BISMARCK — Montana Dakota Utilities made its case to hike rates for North Dakota customers Friday, Oct. 16, during a hearing in which state regulators also fielded input from ratepayers concerned about the timing of an increase during the pandemic.
Earlier this year, the utility provider, which serves more than 90,000 customers in the western part of North Dakota, proposed a rate increase of $3.35 per month, or just over $40 a year for most customers. Following push-back from some customers, the North Dakota Public Service Commission opted to hold an informal hearing.
"The timing obviously with the current pandemic situation is obviously less than ideal to see a jump of the cost in anything," said PSC Chair Brian Kroshus. "I think we need to be cognizant that these are challenging times."
MDU is hoping to recover more than $15 million dollars in costs related to transmission projects and a significant revenue drop from electricity grid operators over the last year.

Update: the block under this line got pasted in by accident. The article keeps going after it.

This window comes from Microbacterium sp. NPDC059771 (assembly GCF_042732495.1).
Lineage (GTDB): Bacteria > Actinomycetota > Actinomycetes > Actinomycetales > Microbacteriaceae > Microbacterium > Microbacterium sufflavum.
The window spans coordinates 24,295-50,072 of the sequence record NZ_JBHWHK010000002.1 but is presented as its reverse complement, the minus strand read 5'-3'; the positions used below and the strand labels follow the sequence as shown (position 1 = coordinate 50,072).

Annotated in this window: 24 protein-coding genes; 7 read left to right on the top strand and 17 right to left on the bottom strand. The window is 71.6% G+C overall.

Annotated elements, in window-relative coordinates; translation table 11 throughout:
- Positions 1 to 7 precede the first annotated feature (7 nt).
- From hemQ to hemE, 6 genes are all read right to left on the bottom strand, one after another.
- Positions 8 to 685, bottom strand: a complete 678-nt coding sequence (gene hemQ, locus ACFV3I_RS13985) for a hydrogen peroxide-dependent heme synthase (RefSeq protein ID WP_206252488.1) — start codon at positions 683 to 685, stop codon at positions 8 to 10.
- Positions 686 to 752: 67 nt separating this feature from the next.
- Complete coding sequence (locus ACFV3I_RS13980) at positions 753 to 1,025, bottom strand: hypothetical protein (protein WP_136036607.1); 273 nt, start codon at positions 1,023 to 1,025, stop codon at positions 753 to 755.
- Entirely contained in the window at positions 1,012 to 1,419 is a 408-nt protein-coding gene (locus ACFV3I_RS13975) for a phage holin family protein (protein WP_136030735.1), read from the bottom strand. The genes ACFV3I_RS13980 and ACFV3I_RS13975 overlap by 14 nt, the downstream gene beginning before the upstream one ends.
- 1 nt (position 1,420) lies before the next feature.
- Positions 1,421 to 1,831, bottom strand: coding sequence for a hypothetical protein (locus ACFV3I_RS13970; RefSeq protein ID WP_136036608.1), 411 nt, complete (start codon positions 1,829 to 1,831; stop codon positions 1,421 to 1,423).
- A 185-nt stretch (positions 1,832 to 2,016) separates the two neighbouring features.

If approved, the rate increase would appear as a "rider," or additional line item on customer's bills. Since 2016, the MDU rider has fluctuated by an average of 14 cents per month. But the more significant bump of several dollars prompted questions from some customers and was called "unjust and unreasonable" in a letter submitted to the commission by the North Dakota chapter of the AARP.
During the hearing, the commission fielded calls from the AARP's state director, Josh Askvig, and several ratepayers who expressed concerns about the timing and fairness of MDU’s plan to increase North Dakota rates to help cover costs for transmission projects in other states.
Commissioners raised the possibility of spreading MDU's rate increase over two years, rather than 12 months, or deferring the charge by a year.
MDU has proposed that their rate increase go into effect Nov. 1. The commission requested that the company submit additional information on the possibility of spreading or deferring charges, and plans to review the case further next week.
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